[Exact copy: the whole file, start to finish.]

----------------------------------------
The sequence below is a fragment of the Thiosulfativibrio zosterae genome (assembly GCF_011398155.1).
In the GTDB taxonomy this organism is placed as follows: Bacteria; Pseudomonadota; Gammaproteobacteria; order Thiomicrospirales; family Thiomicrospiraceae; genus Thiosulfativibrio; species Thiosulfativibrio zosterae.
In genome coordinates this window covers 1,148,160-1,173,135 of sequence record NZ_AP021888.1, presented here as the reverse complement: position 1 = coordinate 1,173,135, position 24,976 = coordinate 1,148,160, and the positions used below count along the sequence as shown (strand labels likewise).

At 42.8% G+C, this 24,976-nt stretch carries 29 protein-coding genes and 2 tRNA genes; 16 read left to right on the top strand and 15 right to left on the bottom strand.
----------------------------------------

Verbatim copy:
The sequence below is a fragment of the Thiosulfativibrio zosterae genome (assembly GCF_011398155.1).
In the GTDB taxonomy this organism is placed as follows: Bacteria; Pseudomonadota; Gammaproteobacteria; order Thiomicrospirales; family Thiomicrospiraceae; genus Thiosulfativibrio; species Thiosulfativibrio zosterae.
In genome coordinates this window covers 1,148,160-1,173,135 of sequence record NZ_AP021888.1, presented here as the reverse complement: position 1 = coordinate 1,173,135, position 24,976 = coordinate 1,148,160, and the positions used below count along the sequence as shown (strand labels likewise).

At 42.8% G+C, this 24,976-nt stretch carries 29 protein-coding genes and 2 tRNA genes; 16 read left to right on the top strand and 15 right to left on the bottom strand.